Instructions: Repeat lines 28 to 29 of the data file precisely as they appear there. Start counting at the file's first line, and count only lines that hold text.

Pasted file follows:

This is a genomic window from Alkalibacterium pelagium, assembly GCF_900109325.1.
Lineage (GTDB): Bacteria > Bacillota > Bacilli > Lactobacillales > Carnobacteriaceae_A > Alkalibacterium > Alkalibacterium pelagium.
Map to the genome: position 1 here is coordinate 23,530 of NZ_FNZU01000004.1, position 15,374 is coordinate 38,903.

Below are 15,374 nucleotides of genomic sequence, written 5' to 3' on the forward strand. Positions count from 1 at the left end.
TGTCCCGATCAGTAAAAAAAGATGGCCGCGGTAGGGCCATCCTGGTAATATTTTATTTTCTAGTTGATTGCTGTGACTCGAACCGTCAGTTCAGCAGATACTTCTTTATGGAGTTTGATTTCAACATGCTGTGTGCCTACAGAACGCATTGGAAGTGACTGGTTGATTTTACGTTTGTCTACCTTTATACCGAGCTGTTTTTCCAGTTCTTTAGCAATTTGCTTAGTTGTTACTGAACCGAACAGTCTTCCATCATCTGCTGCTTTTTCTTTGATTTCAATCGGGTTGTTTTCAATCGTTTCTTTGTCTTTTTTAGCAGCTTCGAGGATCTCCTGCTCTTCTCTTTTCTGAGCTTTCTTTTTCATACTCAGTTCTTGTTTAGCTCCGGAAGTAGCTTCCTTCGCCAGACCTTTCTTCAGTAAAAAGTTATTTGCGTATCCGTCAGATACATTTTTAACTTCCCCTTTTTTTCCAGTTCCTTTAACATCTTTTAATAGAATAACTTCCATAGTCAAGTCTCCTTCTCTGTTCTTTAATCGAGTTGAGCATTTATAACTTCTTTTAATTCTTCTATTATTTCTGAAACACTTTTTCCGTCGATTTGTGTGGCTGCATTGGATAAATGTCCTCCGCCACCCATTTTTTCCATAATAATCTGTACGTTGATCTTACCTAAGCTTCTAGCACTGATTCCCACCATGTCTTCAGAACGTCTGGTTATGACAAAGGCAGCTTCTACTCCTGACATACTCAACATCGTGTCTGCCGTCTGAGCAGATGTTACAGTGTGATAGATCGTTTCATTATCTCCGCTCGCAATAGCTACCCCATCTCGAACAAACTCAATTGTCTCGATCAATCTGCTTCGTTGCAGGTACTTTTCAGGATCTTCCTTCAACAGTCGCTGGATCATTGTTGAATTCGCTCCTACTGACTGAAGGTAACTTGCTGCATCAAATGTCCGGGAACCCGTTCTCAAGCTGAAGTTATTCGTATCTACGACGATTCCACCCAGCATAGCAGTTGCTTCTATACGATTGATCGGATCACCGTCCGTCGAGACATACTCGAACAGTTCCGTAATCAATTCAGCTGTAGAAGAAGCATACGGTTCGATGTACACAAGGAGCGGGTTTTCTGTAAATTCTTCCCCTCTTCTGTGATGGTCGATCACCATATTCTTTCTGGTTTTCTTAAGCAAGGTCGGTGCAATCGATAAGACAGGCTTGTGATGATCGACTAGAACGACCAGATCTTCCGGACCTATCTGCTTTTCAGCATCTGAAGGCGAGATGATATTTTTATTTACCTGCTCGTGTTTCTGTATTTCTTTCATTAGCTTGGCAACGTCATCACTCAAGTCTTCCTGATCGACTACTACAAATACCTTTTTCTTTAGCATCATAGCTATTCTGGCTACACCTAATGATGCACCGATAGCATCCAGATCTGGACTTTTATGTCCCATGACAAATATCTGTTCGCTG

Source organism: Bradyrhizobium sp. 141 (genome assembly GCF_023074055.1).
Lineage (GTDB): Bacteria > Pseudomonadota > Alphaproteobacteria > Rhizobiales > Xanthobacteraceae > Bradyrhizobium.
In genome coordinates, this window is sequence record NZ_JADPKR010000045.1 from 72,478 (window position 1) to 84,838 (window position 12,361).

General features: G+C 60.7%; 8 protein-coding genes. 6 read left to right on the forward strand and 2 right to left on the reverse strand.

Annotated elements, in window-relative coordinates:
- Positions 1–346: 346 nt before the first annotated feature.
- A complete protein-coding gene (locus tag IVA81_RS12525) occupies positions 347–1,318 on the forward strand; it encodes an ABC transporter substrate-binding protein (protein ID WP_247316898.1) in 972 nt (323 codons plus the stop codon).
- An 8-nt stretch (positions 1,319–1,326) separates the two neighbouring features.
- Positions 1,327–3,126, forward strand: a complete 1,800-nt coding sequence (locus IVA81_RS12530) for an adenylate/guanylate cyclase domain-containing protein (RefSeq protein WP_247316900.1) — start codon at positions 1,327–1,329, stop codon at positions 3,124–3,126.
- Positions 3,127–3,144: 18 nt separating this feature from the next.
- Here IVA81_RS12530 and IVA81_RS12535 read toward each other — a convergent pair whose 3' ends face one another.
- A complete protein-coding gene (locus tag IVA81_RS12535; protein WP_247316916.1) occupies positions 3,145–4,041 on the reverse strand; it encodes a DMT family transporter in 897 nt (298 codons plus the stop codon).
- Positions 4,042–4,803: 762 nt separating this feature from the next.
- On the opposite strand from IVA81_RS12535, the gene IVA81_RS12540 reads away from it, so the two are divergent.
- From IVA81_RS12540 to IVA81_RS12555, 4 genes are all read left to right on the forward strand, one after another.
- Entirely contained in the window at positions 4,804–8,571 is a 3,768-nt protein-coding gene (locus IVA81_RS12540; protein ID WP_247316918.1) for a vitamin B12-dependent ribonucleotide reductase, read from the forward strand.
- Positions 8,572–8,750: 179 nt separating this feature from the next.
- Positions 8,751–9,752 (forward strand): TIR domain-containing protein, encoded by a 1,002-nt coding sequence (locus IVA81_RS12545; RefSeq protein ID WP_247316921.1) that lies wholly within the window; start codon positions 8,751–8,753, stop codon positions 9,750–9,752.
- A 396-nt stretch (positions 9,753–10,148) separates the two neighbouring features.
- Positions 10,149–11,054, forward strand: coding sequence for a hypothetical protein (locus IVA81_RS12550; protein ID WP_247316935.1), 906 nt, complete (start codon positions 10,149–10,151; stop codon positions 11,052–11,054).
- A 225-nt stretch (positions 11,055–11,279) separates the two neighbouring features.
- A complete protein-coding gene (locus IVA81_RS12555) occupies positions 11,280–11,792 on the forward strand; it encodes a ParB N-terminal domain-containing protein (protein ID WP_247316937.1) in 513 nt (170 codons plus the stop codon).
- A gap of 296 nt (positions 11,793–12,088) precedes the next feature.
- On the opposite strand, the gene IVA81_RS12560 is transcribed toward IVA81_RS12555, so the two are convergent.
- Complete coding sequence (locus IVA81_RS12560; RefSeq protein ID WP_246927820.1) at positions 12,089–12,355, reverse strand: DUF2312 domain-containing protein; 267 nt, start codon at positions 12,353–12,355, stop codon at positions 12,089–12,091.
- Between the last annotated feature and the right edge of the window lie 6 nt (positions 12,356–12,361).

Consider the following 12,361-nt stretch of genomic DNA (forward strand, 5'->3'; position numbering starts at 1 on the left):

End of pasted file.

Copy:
- A gap of 296 nt (positions 11,793–12,088) precedes the next feature.
- On the opposite strand, the gene IVA81_RS12560 is transcribed toward IVA81_RS12555, so the two are convergent.